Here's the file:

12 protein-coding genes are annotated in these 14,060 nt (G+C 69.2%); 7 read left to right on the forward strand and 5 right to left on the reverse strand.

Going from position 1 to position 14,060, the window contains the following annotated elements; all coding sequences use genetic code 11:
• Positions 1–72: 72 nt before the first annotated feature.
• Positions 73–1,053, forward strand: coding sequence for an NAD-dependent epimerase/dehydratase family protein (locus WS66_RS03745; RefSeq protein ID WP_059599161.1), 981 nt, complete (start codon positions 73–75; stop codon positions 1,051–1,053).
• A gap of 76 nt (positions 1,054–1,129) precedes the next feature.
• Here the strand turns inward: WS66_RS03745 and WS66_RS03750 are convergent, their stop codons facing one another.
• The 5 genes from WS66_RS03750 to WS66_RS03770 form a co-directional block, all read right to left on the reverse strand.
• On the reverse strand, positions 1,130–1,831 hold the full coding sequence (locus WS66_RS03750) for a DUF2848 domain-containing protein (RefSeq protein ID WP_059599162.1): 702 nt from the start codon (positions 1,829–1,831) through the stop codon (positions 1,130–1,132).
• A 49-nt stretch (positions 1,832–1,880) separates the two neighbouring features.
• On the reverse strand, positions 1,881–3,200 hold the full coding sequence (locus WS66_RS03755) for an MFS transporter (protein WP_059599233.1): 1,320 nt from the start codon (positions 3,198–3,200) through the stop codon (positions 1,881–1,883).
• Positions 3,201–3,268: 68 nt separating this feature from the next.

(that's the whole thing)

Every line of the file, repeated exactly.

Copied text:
12 protein-coding genes are annotated in these 14,060 nt (G+C 69.2%); 7 read left to right on the forward strand and 5 right to left on the reverse strand.

Going from position 1 to position 14,060, the window contains the following annotated elements; all coding sequences use genetic code 11:
• Positions 1–72: 72 nt before the first annotated feature.
• Positions 73–1,053, forward strand: coding sequence for an NAD-dependent epimerase/dehydratase family protein (locus WS66_RS03745; RefSeq protein ID WP_059599161.1), 981 nt, complete (start codon positions 73–75; stop codon positions 1,051–1,053).
• A gap of 76 nt (positions 1,054–1,129) precedes the next feature.
• Here the strand turns inward: WS66_RS03745 and WS66_RS03750 are convergent, their stop codons facing one another.
• The 5 genes from WS66_RS03750 to WS66_RS03770 form a co-directional block, all read right to left on the reverse strand.
• On the reverse strand, positions 1,130–1,831 hold the full coding sequence (locus WS66_RS03750) for a DUF2848 domain-containing protein (RefSeq protein ID WP_059599162.1): 702 nt from the start codon (positions 1,829–1,831) through the stop codon (positions 1,130–1,132).
• A 49-nt stretch (positions 1,832–1,880) separates the two neighbouring features.
• On the reverse strand, positions 1,881–3,200 hold the full coding sequence (locus WS66_RS03755) for an MFS transporter (protein WP_059599233.1): 1,320 nt from the start codon (positions 3,198–3,200) through the stop codon (positions 1,881–1,883).
• Positions 3,201–3,268: 68 nt separating this feature from the next.